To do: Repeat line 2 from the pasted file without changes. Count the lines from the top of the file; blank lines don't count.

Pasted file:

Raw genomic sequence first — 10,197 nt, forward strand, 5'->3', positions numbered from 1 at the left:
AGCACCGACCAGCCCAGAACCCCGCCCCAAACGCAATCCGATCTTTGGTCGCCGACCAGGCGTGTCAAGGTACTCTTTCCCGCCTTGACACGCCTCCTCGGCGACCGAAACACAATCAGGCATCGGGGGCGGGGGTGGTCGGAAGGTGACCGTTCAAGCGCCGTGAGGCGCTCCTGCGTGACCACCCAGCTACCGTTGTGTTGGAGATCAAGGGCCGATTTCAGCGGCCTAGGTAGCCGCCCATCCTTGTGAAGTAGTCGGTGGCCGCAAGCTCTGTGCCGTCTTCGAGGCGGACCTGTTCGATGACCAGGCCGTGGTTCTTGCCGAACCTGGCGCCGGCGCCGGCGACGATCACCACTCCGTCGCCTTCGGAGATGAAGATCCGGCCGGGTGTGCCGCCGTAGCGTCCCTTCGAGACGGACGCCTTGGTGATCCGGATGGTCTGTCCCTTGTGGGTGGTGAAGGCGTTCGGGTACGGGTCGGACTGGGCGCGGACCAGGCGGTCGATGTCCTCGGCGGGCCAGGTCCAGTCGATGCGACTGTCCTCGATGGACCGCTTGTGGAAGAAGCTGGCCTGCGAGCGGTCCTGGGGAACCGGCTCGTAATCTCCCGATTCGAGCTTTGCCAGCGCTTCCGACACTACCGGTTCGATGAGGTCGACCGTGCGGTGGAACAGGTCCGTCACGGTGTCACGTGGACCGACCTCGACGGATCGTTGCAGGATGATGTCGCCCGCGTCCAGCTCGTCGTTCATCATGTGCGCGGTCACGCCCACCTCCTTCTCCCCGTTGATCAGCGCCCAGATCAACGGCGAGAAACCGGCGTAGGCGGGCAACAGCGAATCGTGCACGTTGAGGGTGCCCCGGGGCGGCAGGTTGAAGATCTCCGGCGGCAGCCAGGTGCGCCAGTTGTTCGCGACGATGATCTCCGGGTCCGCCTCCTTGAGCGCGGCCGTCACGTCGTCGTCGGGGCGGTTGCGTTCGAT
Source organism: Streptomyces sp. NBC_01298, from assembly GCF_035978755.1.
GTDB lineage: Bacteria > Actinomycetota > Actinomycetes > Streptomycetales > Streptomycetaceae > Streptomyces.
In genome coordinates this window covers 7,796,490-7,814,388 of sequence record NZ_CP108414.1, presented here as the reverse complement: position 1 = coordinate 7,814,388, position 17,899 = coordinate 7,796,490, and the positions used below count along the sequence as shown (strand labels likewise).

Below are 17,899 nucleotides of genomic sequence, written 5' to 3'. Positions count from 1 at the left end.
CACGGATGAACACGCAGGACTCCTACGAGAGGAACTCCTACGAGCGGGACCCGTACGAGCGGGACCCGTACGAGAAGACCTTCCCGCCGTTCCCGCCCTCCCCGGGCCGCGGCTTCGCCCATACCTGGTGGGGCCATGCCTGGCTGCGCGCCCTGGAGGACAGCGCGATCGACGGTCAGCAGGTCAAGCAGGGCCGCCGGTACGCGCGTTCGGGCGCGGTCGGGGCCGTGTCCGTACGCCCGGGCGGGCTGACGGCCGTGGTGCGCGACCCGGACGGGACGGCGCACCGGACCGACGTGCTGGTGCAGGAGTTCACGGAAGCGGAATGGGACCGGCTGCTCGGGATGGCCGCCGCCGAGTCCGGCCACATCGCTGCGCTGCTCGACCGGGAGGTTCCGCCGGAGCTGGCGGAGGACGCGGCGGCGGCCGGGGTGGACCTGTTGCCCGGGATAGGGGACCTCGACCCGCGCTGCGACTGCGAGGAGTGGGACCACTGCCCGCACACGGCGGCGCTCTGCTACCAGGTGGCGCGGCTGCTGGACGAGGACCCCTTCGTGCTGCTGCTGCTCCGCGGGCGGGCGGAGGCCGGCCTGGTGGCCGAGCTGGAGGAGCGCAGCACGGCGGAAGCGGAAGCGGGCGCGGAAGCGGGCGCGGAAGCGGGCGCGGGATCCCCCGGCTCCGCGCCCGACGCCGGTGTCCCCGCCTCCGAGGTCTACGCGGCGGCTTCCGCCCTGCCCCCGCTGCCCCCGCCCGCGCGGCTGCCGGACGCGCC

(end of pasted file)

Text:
AGCACCGACCAGCCCAGAACCCCGCCCCAAACGCAATCCGATCTTTGGTCGCCGACCAGGCGTGTCAAGGTACTCTTTCCCGCCTTGACACGCCTCCTCGGCGACCGAAACACAATCAGGCATCGGGGGCGGGGGTGGTCGGAAGGTGACCGTTCAAGCGCCGTGAGGCGCTCCTGCGTGACCACCCAGCTACCGTTGTGTTGGAGATCAAGGGCCGATTTCAGCGGCCTAGGTAGCCGCCCATCCTTGTGAAGTAGTCGGTGGCCGCAAGCTCTGTGCCGTCTTCGAGGCGGACCTGTTCGATGACCAGGCCGTGGTTCTTGCCGAACCTGGCGCCGGCGCCGGCGACGATCACCACTCCGTCGCCTTCGGAGATGAAGATCCGGCCGGGTGTGCCGCCGTAGCGTCCCTTCGAGACGGACGCCTTGGTGATCCGGATGGTCTGTCCCTTGTGGGTGGTGAAGGCGTTCGGGTACGGGTCGGACTGGGCGCGGACCAGGCGGTCGATGTCCTCGGCGGGCCAGGTCCAGTCGATGCGACTGTCCTCGATGGACCGCTTGTGGAAGAAGCTGGCCTGCGAGCGGTCCTGGGGAACCGGCTCGTAATCTCCCGATTCGAGCTTTGCCAGCGCTTCCGACACTACCGGTTCGATGAGGTCGACCGTGCGGTGGAACAGGTCCGTCACGGTGTCACGTGGACCGACCTCGACGGATCGTTGCAGGATGATGTCGCCCGCGTCCAGCTCGTCGTTCATCATGTGCGCGGTCACGCCCACCTCCTTCTCCCCGTTGATCAGCGCCCAGATCAACGGCGAGAAACCGGCGTAGGCGGGCAACAGCGAATCGTGCACGTTGAGGGTGCCCCGGGGCGGCAGGTTGAAGATCTCCGGCGGCAGCCAGGTGCGCCAGTTGTTCGCGACGATGATCTCCGGGTCCGCCTCCTTGAGCGCGGCCGTCACGTCGTCGTCGGGGCGGTTGCGTTCGAT